A Silent Slam Dunk: RIT’s Deaf Basketball Association

Joseph Cobbs, Jose Ramirez, Jibreal Id-deen. Photography by Jess Kszos
Front Row (left to right): Rose Crisman, Wendy Frink, Kiara Diaz, Thomas Carroll, Jamie Antal; Middle Row (left to right): Molly McEvoy, Menna Nicole, Natnial Tolossa, Carson Stoltzfus, Ashley Locatelli, Angela Delpozzo, Marchella Tino, Lourdine Jordanne; Top Row (left to right): Juan Ramirez, Nate Goff, Jose Ramirez. Photography by Jess Kszos
Marchella Tino. Photography by Jess Kszos

It is halftime and the referee waves their hands in the air to signal players to stop playing. The players walk over to the sidelines where they huddle and sign their next play to each other. 

At RIT, the Deaf Basketball Association (DBA) attracts students for many reasons, including love for the sport, the experience or just the chance to sign and socialize with others in the Deaf community. Although being Deaf is not a requirement, Deaf and hard-of-hearing communities make up a majority of its members. 

So, What is DBA?

Jamie Antal, a second year Computer Science student and this year’s DBA president, gave a brief history and description of the organization. 

“DBA was founded in 1998 ... in order to provide Deaf people the opportunity to play basketball and socialize,” Antal signed.

The organization as a whole is also quite diverse, which is something Antal really enjoys about the DBA. The association is open to many different groups of people and contains students from lots of backgrounds, majors, ages and more. Students, staff and alumni all have the opportunity to play.

“Although DBA is a Deaf club, we also welcome other signers, interpreting students and anyone who would like to come to socialize, play basketball and hang out,” Antal signed.

"Although DBA is a Deaf club, we also welcome other signers, interpreting students and anyone who would like to come to socialize, play basketball and hang out."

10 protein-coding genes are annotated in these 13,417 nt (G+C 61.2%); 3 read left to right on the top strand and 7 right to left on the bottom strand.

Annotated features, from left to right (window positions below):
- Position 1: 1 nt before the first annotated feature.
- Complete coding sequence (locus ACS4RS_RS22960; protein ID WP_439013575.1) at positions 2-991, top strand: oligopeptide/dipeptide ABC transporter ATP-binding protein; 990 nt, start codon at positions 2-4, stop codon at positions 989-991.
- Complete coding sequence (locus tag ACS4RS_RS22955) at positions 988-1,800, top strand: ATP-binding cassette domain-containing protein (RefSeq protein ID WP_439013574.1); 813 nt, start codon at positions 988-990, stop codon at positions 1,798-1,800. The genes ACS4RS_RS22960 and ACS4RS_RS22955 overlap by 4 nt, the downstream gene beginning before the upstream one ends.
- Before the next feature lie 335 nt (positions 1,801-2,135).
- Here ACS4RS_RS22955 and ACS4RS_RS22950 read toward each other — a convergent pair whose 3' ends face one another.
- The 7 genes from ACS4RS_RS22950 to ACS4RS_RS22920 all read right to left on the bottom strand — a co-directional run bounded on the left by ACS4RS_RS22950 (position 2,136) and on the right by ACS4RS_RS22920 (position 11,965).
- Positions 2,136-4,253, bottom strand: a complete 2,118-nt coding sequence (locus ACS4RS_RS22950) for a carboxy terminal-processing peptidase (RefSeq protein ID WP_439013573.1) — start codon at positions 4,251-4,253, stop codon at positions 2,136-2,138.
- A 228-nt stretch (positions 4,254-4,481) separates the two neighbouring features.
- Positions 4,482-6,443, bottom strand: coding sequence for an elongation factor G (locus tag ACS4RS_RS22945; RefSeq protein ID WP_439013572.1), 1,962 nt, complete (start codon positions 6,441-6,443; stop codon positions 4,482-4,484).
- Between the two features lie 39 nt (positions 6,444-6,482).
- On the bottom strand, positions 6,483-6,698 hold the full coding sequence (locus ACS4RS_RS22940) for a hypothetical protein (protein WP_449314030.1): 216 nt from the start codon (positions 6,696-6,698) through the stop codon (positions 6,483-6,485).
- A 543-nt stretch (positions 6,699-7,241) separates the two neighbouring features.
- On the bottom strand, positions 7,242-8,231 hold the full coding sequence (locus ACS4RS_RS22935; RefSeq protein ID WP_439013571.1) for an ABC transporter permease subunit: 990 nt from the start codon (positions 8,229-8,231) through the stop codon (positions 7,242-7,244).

This organization in particular only operates during the fall semester. Games typically take place at the courts in the Hale-Andrews Student Life Center (SLC) every Friday from 6 p.m. to 9 p.m and Saturday from 1 p.m. to 4 p.m.

Spectators are free to watch from the sidelines, the overhead track above the courts or from the comfort of their homes. For the community, it is important to ensure that families can view the games remotely, so the DBA livestreams every game on its Facebook page.

At the start of each season, DBA teams participate in a draft to recruit players. RIT alum and former DBA player Andrew Parent explained the draft process.

“Basically, we try out, and then we play and someone observes us. Then they're [going to] draft us and pick who's going to be on whose team,” Parent explained. “After, we just start games until the end of the semester.” 

Men and women do not play against each other before the draft, as they have separate sections for teams and games. In order to choose referees, the DBA creates a sign-up sheet and conducts interviews — though most referees are also DBA players, that is not always the case.

Upon joining the DBA, members must pay a $20 fee to pay for their jerseys. Practices are not required, but teams can schedule them if the players wish to do so.

A Family and a Community

Some people see DBA as more than just a game: it is also a family made up of those in the community.

“It's been great to take advantage of the opportunity of meeting new people and going to see one another and those long-lasting friendships that came from the association,” Antal clarified. 

The association is a safe space for students who need support from the Deaf community and desire a place to meet their peers. Marchella Tino, a third year Economics student and the first pick for this year’s women’s draft, agrees and provides a similar perspective. 

“I enjoy playing the games with my teammates and meeting new people," Tino stated. "Basketball is my favorite sport and I get to interact with Deaf and hard-of-hearing people like me. I'm glad I get to be a part of that.” 

"Basketball is my favorite sport and I get to interact with Deaf and hard-of-hearing people like me. I'm glad I get to be a part of that."

Bobga Tate, last year’s DBA president, specifically loves the diversity of the group.

“I enjoy it because it's really good to meet old people, new people and learn the different skill levels that everybody has," Tate explained. "Some people have never played before. Some people have experience, so it's really interesting to work with everybody at the different levels.”

“For me, it’s just about the team and improving our skills, giving each other feedback and knowing what to do during the game,“ Parent said.

The DBA is also something fun to keep students occupied in their free time without much stress.

“It's no pressure, no stress. I like that about DBA,” Tate expressed. 

To highlight the effort of its players, the DBA acknowledges its "Players of the Week" and top scorers on its social media. Each season lasts until mid-to-late November, when the association hosts a playoff tournament to declare a champion. After the semester ends, students often join other Deaf sports organizations on campus. The Deaf Volleyball Association, for example, operates in the Spring semester for those interested in continuing Deaf sports.